This creates an environment where students feel secure knowing their classmate’s value compassion and respect; perform better academically because they can practice self-control; and become the best versions of themselves because they feel more confident.
Prepares Students for Their Future
Private schools prepare students for the future with academically rigorous curricula that incorporate tough-to-teach skills like critical thinking, collaboration and proactiveness. Private schools that combine a challenging curriculum with powerful and innovative experiences graduate students with 21st-century skills and purpose-driven leaders prepared to shape the world for good.
Kilvington Grammar School Melbourne
03 9578 6231
Your child will be challenged, stretched, and supported to achieve the learning outcomes that they are capable of.
We offer single gender classes in English, Science, PE, and Health from Y7 to Y9, so your child can benefit from a variety of learning experiences at a critical developmental stage in their lives. Your child will be given every opportunity to achieve their personal best thanks to our outstanding and passionate teaching staff and our renowned wellbeing program.
Firbank Grammar Private School Melbourne
03 9591 5183
Firbank has been an integral part of the Bayside community for over 110 years. We are proud of our strong traditions and heritage, but we have not let that stop us from moving forward. Firbank takes great pride in having some of Australia's most cutting-edge facilities and programs, including our digital learning practices. Even as other schools around the world continue to adjust to more flexible methods of delivering education, we have been far ahead in the digital learning space.
Haileybury Private School Melbourne
03 9904 6009
Haileybury is one of the Asia-Pacific region's leading independent schools, with campuses in Keysborough, Brighton, Berwick, Melbourne (City), Darwin, and Beijing. The School is known for its outstanding academic achievements, small class sizes, diverse co-curricular activities, and cutting-edge facilities. Learning is based on students' different learning styles, as well as their gender, age, interests, and potential.
Camberwell Grammar School Melbourne
03 9835 1774
At Camberwell Grammar School, we work hard to give every boy in our care the best education we can in order to get them ready for life after school. Our school's motto, Spectemur Agendo (By Our Deeds May We Be Known), encourages our students to act with integrity and to be people of their word. A.B. Taylor founded our school in 1886 for "the boys in the local community."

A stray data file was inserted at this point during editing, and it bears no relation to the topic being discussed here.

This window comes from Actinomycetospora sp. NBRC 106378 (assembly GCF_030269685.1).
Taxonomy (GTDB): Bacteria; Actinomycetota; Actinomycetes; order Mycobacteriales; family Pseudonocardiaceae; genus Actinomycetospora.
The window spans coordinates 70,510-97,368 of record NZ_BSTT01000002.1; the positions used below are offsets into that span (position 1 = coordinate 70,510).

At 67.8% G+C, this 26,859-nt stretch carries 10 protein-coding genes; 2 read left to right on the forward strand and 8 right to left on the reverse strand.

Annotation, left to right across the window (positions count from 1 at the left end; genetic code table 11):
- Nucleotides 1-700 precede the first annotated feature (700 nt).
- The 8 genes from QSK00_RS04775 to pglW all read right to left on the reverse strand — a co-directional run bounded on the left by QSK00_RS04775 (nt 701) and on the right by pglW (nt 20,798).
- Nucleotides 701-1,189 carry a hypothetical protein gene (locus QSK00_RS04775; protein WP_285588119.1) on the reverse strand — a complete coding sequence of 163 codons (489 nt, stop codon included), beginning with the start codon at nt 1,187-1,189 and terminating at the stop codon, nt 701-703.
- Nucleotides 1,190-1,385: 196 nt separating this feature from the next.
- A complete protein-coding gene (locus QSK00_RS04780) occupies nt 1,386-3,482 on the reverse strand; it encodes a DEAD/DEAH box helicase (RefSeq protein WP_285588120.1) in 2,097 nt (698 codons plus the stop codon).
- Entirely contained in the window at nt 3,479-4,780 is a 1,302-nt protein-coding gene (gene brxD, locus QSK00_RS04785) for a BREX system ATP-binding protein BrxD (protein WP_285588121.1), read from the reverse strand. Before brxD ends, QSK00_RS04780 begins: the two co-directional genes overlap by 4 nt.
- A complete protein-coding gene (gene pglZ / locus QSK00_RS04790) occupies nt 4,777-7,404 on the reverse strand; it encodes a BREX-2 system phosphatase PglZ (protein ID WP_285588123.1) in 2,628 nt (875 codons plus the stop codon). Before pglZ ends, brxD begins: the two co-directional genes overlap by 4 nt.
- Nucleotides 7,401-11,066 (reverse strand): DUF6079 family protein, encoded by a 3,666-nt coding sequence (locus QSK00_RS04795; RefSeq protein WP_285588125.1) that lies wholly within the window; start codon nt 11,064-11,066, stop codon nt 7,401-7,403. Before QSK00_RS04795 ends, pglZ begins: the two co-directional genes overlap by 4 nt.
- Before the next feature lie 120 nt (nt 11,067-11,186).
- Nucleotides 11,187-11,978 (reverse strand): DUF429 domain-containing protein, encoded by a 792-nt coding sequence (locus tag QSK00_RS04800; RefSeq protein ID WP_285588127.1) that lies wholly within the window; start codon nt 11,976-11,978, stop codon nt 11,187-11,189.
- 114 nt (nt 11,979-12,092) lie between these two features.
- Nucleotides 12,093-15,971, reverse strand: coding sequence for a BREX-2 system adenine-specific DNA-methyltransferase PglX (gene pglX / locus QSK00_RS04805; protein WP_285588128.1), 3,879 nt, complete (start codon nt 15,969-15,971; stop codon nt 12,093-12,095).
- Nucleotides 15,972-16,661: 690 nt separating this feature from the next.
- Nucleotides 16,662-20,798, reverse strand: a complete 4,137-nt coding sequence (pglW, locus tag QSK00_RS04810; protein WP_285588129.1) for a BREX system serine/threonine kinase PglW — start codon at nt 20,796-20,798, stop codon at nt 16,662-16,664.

Learning takes many forms and shapes here. Students have the opportunity to fully participate on the athletic field, the stage, and the debating platform.
Presbyterian Ladies' College Private School Melbourne
03 9808 5810
Choosing a school for a child is an important decision for any parent, and it is dependent on the individual student's needs. Some children are predisposed to a particular type of learning environment, whereas for others, this may not be immediately apparent.
While we recognize the importance of different types of schools for different types of students, we believe that single-sex education is the best option for girls.
03 8102 6509
To be a part of our multicultural community, students from all over the world come to Melbourne. Over 100 international students are admitted to Wesley College each year, representing over ten different Asian and European nations. Look into the admissions and enrollment procedures for foreign students.
Strathcona Girls Grammar Private School Melbourne
03 8779 7509
Strathcona is the driving force behind a life-changing momentum, ensuring that each girl discovers a path as unique and full of potential as she is. Strathcona girls break the stereotypes of private education on their respective journeys, and we are proud of them. The School motto, 'Bravely, Faithfully, Happily,' expresses the importance of action, meaning, and fulfillment.
Girls thrive in an academically rigorous environment with a wide range of co-curricular activities. At Strathcona, being strong, resilient, and empowered are more than just words. We motivate them based on each girl's uniqueness and personal goals.
Strathcona truly distinguishes itself in this regard. A Strathcona girl understands her mind, body, and spirit. Her strong sense of self is founded on respect, integrity, compassion, courage, and genuine community spirit. Being prepared for life is about bettering oneself rather than bettering others.